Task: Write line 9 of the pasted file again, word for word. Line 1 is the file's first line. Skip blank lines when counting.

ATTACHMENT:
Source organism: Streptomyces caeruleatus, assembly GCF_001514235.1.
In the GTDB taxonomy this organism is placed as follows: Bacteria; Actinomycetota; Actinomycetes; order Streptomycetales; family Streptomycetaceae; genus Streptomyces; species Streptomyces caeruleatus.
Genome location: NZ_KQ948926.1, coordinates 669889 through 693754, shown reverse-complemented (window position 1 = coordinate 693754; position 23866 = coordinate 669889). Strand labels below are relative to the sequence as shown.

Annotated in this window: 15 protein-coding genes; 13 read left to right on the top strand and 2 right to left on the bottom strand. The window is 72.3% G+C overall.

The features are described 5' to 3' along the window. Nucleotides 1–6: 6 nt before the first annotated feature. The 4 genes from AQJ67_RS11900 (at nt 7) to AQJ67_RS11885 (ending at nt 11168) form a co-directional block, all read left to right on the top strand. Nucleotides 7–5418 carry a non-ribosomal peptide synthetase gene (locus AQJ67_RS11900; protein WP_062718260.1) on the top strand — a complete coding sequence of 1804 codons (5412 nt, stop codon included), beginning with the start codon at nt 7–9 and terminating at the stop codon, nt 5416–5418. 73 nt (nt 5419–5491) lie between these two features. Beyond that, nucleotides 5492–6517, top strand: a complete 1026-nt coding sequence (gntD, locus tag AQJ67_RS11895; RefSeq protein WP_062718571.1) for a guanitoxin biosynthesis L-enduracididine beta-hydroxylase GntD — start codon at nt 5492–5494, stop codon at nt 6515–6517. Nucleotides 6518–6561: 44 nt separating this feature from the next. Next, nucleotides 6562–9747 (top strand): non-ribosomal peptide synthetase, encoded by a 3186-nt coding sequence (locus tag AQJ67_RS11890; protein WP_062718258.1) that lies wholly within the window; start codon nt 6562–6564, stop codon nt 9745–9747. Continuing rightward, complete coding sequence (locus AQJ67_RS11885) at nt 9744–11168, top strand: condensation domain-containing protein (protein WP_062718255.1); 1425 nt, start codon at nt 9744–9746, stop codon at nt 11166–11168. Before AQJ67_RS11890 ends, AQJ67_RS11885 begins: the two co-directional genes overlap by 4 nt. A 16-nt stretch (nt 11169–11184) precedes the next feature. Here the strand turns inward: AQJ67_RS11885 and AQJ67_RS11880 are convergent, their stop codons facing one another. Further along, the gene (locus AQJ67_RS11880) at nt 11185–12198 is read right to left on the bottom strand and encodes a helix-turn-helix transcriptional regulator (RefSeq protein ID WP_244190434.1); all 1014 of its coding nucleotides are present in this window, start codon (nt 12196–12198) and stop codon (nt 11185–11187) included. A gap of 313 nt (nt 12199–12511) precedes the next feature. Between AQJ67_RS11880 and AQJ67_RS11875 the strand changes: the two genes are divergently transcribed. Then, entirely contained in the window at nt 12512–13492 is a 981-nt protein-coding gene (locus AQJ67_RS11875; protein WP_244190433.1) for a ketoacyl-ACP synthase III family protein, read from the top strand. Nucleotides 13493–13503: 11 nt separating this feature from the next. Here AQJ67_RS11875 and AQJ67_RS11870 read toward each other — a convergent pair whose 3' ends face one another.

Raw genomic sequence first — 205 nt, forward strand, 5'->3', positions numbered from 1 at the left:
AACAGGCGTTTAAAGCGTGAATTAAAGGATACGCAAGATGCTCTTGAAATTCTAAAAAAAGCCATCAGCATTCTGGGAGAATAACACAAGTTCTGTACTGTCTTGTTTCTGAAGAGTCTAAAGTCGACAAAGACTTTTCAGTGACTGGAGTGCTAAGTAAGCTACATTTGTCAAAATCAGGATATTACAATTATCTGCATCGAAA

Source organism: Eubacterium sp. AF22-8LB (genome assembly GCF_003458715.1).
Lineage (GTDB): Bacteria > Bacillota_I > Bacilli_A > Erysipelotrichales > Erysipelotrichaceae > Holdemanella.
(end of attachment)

Lineage (GTDB): Bacteria > Bacillota_I > Bacilli_A > Erysipelotrichales > Erysipelotrichaceae > Holdemanella.